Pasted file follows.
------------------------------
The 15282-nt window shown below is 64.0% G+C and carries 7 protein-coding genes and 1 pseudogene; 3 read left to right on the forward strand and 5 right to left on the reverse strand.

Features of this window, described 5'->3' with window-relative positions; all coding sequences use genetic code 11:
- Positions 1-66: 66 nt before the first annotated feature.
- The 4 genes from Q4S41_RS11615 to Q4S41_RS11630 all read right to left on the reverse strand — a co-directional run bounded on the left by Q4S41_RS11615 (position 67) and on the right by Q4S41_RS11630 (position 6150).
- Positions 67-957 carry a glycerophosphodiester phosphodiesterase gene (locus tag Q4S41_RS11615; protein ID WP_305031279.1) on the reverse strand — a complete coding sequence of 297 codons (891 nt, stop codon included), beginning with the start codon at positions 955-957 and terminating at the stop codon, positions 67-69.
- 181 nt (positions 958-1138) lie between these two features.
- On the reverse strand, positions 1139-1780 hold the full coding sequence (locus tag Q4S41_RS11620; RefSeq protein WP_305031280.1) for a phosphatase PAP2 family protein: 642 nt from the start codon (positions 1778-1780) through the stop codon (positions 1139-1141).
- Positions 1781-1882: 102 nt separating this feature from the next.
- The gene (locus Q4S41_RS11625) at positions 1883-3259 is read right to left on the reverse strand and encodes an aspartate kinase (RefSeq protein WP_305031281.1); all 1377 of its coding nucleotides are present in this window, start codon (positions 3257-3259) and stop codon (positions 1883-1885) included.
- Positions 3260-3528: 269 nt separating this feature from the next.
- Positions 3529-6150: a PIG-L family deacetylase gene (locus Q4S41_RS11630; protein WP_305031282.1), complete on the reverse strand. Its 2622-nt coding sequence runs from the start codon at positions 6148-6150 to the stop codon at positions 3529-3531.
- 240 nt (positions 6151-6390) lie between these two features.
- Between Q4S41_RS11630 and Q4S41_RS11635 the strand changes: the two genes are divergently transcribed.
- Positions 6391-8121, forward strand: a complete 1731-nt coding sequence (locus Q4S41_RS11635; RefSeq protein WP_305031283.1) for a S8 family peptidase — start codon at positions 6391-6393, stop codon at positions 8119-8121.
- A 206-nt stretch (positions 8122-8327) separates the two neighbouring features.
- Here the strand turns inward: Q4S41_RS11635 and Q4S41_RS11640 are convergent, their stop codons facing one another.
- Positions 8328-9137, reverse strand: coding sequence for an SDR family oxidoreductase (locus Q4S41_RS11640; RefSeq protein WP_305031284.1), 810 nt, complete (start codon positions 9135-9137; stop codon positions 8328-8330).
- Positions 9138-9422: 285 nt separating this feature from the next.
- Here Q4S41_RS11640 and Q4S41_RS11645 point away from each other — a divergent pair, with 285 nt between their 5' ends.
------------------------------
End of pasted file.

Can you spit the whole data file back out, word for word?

The 15282-nt window shown below is 64.0% G+C and carries 7 protein-coding genes and 1 pseudogene; 3 read left to right on the forward strand and 5 right to left on the reverse strand.

Features of this window, described 5'->3' with window-relative positions; all coding sequences use genetic code 11:
- Positions 1-66: 66 nt before the first annotated feature.
- The 4 genes from Q4S41_RS11615 to Q4S41_RS11630 all read right to left on the reverse strand — a co-directional run bounded on the left by Q4S41_RS11615 (position 67) and on the right by Q4S41_RS11630 (position 6150).
- Positions 67-957 carry a glycerophosphodiester phosphodiesterase gene (locus tag Q4S41_RS11615; protein ID WP_305031279.1) on the reverse strand — a complete coding sequence of 297 codons (891 nt, stop codon included), beginning with the start codon at positions 955-957 and terminating at the stop codon, positions 67-69.
- 181 nt (positions 958-1138) lie between these two features.
- On the reverse strand, positions 1139-1780 hold the full coding sequence (locus tag Q4S41_RS11620; RefSeq protein WP_305031280.1) for a phosphatase PAP2 family protein: 642 nt from the start codon (positions 1778-1780) through the stop codon (positions 1139-1141).
- Positions 1781-1882: 102 nt separating this feature from the next.
- The gene (locus Q4S41_RS11625) at positions 1883-3259 is read right to left on the reverse strand and encodes an aspartate kinase (RefSeq protein WP_305031281.1); all 1377 of its coding nucleotides are present in this window, start codon (positions 3257-3259) and stop codon (positions 1883-1885) included.
- Positions 3260-3528: 269 nt separating this feature from the next.
- Positions 3529-6150: a PIG-L family deacetylase gene (locus Q4S41_RS11630; protein WP_305031282.1), complete on the reverse strand. Its 2622-nt coding sequence runs from the start codon at positions 6148-6150 to the stop codon at positions 3529-3531.
- 240 nt (positions 6151-6390) lie between these two features.
- Between Q4S41_RS11630 and Q4S41_RS11635 the strand changes: the two genes are divergently transcribed.
- Positions 6391-8121, forward strand: a complete 1731-nt coding sequence (locus Q4S41_RS11635; RefSeq protein WP_305031283.1) for a S8 family peptidase — start codon at positions 6391-6393, stop codon at positions 8119-8121.
- A 206-nt stretch (positions 8122-8327) separates the two neighbouring features.
- Here the strand turns inward: Q4S41_RS11635 and Q4S41_RS11640 are convergent, their stop codons facing one another.
- Positions 8328-9137, reverse strand: coding sequence for an SDR family oxidoreductase (locus Q4S41_RS11640; RefSeq protein WP_305031284.1), 810 nt, complete (start codon positions 9135-9137; stop codon positions 8328-8330).
- Positions 9138-9422: 285 nt separating this feature from the next.
- Here Q4S41_RS11640 and Q4S41_RS11645 point away from each other — a divergent pair, with 285 nt between their 5' ends.